“Reclaimed” is one of the hottest words in design right now and designers are willing to pay a premium to use a reclaimed or repurposed piece. Many people love the sustainability aspect of using reclaimed furniture and décor rather than buying new, but a far greater majority of reclaimed consumers love the idea that something old has more intrinsic value because it was made with more craftsmanship and better materials. And, they are right! Let’s face it, no one is going to reclaim an Ikea Malm bed frame in 150 years to use as a table top. The same holds true for cheaply constructed ironwork available at even the highest-end furniture galleries in the country. No one will be able to re-purpose this material because it just will not last.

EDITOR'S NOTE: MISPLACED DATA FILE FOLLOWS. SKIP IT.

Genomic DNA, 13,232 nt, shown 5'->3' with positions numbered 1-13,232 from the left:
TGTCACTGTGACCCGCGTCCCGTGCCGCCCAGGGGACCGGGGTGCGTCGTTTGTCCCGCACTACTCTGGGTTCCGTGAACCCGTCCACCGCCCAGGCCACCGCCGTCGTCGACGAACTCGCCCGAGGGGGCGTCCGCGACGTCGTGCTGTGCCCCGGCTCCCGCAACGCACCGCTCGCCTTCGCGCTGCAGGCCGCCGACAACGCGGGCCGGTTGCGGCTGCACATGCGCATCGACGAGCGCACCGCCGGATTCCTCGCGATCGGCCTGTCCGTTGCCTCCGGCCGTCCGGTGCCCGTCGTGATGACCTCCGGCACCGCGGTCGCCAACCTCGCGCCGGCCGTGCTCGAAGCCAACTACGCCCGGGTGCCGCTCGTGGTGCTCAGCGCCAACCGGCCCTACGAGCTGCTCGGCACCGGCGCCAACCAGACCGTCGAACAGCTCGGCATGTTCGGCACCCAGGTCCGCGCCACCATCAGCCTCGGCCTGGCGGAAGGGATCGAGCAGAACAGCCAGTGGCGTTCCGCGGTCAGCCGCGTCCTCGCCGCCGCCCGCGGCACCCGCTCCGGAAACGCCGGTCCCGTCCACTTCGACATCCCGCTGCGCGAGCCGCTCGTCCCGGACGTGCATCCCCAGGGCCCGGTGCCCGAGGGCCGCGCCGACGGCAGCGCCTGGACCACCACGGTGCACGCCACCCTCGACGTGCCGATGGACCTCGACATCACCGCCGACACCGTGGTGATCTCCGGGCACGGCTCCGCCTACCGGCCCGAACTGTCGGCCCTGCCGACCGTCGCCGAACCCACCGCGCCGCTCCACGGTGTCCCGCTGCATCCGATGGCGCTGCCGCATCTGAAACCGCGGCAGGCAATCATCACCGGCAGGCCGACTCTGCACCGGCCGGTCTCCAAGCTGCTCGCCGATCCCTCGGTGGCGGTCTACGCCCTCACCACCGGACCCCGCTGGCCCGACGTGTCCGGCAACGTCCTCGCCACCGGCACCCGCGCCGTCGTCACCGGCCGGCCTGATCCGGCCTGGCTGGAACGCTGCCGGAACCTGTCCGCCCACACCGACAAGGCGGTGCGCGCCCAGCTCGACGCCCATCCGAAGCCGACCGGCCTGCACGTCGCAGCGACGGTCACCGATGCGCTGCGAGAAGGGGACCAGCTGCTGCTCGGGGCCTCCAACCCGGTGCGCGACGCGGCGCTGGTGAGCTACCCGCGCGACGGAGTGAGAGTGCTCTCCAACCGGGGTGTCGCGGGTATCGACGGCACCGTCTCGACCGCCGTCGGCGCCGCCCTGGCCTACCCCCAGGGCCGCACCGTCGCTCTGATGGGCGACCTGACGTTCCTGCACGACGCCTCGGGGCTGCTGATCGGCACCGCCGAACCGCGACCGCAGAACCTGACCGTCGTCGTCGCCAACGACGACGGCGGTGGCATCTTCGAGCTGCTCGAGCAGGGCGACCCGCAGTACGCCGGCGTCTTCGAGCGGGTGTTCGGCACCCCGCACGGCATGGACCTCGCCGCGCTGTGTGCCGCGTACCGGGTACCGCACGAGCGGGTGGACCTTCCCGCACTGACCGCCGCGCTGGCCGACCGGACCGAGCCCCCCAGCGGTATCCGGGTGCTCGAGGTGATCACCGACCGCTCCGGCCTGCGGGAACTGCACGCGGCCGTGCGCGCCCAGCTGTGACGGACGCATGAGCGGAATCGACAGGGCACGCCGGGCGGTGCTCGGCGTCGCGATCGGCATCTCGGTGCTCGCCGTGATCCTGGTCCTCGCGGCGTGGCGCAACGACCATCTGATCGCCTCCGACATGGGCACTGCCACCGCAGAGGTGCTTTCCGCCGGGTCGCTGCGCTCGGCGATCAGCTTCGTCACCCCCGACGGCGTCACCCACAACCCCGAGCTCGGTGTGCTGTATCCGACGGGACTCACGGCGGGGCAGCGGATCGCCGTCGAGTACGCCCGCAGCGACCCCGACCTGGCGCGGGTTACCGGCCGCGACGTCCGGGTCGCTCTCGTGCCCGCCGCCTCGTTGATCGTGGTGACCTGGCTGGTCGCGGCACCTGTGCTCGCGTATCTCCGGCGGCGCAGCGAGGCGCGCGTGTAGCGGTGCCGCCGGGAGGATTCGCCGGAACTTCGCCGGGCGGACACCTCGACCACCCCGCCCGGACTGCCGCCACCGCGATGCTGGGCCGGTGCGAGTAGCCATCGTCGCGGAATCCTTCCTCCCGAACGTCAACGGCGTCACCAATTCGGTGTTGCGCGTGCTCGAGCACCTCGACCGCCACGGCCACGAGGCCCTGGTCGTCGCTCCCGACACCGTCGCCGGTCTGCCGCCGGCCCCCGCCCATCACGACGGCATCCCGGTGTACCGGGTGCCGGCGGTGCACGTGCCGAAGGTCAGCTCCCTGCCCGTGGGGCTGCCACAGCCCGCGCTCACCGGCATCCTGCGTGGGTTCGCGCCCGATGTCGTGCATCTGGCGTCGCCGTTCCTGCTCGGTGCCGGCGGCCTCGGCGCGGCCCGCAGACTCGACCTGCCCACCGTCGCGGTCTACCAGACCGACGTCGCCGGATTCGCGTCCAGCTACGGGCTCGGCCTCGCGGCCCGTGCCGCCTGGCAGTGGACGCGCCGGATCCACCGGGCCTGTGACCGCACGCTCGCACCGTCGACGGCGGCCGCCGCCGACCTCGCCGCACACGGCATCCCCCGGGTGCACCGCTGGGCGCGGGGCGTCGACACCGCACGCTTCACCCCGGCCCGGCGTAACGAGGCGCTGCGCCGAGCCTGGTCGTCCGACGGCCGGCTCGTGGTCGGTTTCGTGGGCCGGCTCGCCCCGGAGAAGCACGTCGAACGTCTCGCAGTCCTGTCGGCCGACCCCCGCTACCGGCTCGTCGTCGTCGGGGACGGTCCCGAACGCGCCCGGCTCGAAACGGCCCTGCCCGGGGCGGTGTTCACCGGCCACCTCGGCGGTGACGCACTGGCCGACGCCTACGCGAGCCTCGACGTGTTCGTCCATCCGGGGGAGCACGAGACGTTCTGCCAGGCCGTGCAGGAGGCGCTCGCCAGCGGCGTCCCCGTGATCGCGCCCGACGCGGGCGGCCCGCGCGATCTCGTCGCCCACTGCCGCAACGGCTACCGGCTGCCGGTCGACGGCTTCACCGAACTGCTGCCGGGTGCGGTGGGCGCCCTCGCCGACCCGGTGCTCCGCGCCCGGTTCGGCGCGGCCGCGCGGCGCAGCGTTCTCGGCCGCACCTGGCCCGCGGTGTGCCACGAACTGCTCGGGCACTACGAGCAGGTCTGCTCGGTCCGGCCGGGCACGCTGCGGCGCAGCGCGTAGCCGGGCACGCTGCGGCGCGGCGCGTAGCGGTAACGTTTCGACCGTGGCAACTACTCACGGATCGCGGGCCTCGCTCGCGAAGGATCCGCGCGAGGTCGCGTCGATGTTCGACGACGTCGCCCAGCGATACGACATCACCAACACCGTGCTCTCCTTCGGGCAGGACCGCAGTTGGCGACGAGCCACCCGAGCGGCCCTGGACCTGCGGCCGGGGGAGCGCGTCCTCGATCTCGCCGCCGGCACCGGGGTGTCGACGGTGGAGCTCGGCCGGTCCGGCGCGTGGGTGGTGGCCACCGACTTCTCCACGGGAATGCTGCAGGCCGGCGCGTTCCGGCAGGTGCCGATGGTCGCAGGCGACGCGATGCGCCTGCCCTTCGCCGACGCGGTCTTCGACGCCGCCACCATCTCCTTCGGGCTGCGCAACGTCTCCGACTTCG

So where does that leave us when the finite supply of well-built stuff from the pre-industrial world runs out? What happens when there are no more antique iron gates to cut up and use as table tops, and the world is sick of chandeliers made of pipe fittings from Home Depot?
We will be ready. We will be right where we always are - forging furniture components on the anvil the same the way the first piece of iron furniture was built, and building the pieces that are handed down from generation to generation instead of dropped at Goodwill after not surviving a third move. And, when your grandkids’ grandkids want something to up-cycle or repurpose because they are sick of setting their drinks on a plastic cube, they'll find one of our tables in the family barn.